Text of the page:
TOPPENISH, Wash. — Responding to a spike in crime, Yakama tribal leaders have declared a public safety crisis on the reservation and are imposing harsher penalties for criminals, including loss of treaty fishing and hunting rights and even banishment from the tribe.
In a resolution approved this week, tribal leaders called on the federal government to better carry its law enforcement responsibilities and criticized the Washington State Patrol for not actively patrolling the reservation.
The resolution also said that exclusion — removal from the reservation — would be sought against non-tribal members who commit certain crimes.
Tribal leaders didn’t respond to phone calls and an email on Friday seeking comment.
State Patrol spokesman Kyle Moore said troopers stopped conducting routine patrols on the reservation because they no longer have authority over tribal members since that authority was returned to tribal police nearly two years ago under a process called retrocession.
However, the State Patrol continues to provide assistance to other law enforcement agencies on the reservation, such as the Yakima County Sheriff’s Office, he said.
In a news release announcing the action, tribal leaders said there’s been rampant crime in White Swan, an unincorporated community deep within the reservation.
“This public safety crisis has been initiated to address the criminal activity taking place within our lands. The Yakama Nation is calling upon the United States to fulfill its trust fiduciary responsibility to our lands and people in addressing this crisis appropriately. We are also calling upon all jurisdictions to work together to ensure that all people Native and non-native alike are safe,” Tribal Council Chairman JoDe Goudy said in a news release.
White Swan resident Delores Martinez said she’s on edge because she rarely sees any police presence and burglaries have been frequent in the area.
“I’m extremely cautious — I’m on alert all the time,” she said. “I’m afraid for my dogs because (burglars) were poisoning and killing dogs just to get onto property.”
Tribal leaders in their announcement said the police substation in White Swan will be re-opened and staffed and that a curfew of 8 p.m. for minors will be enforced.
The tribal resolution comes nearly two years after Yakama authorities were given back much of the criminal and civil authority over tribal members, which had been taken away by the state in the 1950s.
Along with authority over tribal members, the nation was given some authority over non-tribal members who commit crimes against tribal members or who are victims of crimes committed by tribal members, said Yakima County Sheriff Brian Winter.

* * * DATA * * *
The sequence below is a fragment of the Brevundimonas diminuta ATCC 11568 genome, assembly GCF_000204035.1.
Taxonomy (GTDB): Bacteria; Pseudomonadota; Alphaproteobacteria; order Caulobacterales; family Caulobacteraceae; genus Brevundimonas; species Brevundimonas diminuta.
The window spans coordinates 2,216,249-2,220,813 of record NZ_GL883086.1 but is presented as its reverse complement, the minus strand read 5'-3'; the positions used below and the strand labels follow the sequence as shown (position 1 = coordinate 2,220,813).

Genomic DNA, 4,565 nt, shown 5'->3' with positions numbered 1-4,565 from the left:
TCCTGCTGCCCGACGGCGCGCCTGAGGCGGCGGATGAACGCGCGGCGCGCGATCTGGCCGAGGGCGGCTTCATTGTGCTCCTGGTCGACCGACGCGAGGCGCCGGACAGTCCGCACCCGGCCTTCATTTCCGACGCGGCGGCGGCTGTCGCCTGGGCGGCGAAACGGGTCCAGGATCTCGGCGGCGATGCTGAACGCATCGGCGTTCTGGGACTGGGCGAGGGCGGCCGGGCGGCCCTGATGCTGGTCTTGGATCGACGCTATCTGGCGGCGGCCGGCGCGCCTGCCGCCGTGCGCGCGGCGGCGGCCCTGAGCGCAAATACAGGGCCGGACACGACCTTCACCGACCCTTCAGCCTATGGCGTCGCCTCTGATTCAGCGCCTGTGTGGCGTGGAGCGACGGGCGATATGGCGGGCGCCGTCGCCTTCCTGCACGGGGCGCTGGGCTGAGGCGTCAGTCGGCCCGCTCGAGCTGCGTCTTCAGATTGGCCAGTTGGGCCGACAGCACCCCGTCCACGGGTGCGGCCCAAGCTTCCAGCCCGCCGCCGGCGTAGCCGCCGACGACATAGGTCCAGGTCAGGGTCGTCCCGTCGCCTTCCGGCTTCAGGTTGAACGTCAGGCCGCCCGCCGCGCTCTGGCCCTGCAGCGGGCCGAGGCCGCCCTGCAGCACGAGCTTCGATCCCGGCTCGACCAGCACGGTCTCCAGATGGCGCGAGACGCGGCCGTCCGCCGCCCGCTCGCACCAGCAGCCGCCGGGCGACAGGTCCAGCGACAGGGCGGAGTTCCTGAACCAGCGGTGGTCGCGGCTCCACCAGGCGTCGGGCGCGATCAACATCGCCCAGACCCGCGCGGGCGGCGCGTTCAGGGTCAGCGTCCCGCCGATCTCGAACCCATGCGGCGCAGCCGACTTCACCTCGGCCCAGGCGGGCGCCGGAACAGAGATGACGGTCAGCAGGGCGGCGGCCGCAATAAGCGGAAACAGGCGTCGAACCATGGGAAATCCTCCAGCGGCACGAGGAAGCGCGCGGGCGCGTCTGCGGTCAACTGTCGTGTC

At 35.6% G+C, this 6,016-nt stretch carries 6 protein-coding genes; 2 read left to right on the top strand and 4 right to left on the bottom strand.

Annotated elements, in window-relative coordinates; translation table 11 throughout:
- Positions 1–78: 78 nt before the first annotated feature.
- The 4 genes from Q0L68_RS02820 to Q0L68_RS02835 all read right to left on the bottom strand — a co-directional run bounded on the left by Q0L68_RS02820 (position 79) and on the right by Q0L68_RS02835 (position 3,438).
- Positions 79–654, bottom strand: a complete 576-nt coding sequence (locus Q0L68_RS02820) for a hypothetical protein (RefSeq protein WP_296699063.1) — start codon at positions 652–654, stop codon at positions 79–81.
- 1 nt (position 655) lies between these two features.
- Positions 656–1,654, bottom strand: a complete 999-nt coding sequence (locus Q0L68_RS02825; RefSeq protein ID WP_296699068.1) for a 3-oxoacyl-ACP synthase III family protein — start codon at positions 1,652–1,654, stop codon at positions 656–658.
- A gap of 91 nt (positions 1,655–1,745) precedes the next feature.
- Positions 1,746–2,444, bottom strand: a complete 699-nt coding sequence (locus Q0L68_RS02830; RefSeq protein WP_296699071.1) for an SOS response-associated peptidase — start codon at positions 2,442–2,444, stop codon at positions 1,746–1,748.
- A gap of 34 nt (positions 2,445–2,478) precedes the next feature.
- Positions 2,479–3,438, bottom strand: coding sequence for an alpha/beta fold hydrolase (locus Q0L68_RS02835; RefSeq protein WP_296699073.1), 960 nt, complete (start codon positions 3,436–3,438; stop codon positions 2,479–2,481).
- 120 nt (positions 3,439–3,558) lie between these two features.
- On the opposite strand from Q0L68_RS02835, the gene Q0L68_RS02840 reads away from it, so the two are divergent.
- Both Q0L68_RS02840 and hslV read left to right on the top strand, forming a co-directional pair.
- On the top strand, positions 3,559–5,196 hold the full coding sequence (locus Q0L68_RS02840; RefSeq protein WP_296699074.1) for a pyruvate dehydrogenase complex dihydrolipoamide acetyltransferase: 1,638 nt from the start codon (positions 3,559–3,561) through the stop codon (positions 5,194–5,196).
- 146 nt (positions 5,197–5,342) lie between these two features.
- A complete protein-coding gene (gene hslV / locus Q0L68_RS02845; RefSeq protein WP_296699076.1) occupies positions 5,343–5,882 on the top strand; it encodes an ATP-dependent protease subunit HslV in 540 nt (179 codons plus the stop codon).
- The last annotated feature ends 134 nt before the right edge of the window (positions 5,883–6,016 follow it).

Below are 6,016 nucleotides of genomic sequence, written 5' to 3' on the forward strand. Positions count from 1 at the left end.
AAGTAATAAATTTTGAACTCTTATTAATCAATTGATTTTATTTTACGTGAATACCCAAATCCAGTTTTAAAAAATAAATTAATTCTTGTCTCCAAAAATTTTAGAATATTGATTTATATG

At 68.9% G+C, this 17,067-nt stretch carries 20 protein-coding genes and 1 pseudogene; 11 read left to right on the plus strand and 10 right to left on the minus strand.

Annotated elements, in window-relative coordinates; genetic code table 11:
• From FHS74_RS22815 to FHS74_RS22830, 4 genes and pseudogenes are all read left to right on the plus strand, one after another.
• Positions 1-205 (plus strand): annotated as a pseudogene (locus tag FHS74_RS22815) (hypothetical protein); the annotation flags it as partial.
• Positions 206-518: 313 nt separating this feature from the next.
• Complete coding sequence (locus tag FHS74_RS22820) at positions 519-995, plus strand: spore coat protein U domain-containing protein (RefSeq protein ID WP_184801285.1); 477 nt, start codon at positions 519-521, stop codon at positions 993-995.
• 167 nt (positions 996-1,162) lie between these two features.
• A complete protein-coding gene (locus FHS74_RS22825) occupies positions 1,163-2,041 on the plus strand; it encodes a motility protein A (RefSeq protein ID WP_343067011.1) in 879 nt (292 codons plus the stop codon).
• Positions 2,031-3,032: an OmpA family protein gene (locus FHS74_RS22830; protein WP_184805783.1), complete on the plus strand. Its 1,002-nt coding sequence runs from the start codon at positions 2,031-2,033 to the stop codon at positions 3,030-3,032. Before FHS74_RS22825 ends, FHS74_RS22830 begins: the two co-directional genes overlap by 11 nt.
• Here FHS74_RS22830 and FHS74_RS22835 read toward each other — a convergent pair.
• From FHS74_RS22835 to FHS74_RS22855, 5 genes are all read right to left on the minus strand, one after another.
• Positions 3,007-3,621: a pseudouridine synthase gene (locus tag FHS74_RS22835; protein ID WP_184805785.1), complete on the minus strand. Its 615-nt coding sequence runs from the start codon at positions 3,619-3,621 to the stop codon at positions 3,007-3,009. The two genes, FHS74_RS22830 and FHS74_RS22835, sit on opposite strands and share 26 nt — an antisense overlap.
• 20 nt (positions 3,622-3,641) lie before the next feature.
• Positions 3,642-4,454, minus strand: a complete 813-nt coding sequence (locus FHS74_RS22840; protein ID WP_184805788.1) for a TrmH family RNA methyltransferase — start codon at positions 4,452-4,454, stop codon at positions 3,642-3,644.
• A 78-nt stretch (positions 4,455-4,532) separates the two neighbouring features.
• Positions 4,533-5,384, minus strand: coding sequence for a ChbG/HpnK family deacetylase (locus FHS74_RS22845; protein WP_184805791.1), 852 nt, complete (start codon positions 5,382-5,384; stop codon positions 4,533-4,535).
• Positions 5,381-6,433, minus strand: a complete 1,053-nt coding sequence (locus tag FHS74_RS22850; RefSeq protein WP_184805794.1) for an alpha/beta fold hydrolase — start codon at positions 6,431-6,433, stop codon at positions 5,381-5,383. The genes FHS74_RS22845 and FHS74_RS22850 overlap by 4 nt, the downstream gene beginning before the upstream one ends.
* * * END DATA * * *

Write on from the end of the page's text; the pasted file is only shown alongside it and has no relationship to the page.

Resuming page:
That didn’t sit well with the state Attorney General’s Office, which requested that the State Patrol stop patrolling the reservation, Winter said. The reservation is a mix of tribal and non-tribal land as well as tribal and non-tribal residents.
Brionna Aho, a spokeswoman with the state Attorney General’s Office in Olympia, said her office couldn’t comment on the matter because it represents the State Patrol.
Although the state patrol will assist county sheriff’s deputies on reservation cases that don’t involve tribal members, the agency isn’t patrolling portions of U.S. Highway 97 and State Route 22 that cut through the reservation, Winter said.
Now the sheriff’s office is relying on its traffic unit to patrol those roadways, Winter said.
“So, we’re trying to do everything we can to fill that gap left by the State Patrol,” he said.
Meanwhile, the tribe has seen a spike in property and drug crimes, stressing tribal police and the tribe’s jail, Winter said.
“Tribal PD is overrun and tribal jail is overrun,” Winter said.
But police in cities on the reservation — Toppenish and Wapato — as well as sheriff’s deputies continue to assist tribal police, he said.
In fact, tribal leaders recently approved allowing police in those reservation cities and sheriff’s deputies to be cross-deputized by the Bureau of Indian Affairs so they can stop and detain tribal suspects until tribal police arrive, Winter said.
The BIA also increased the tribal police department from 12 officers to 20, he said.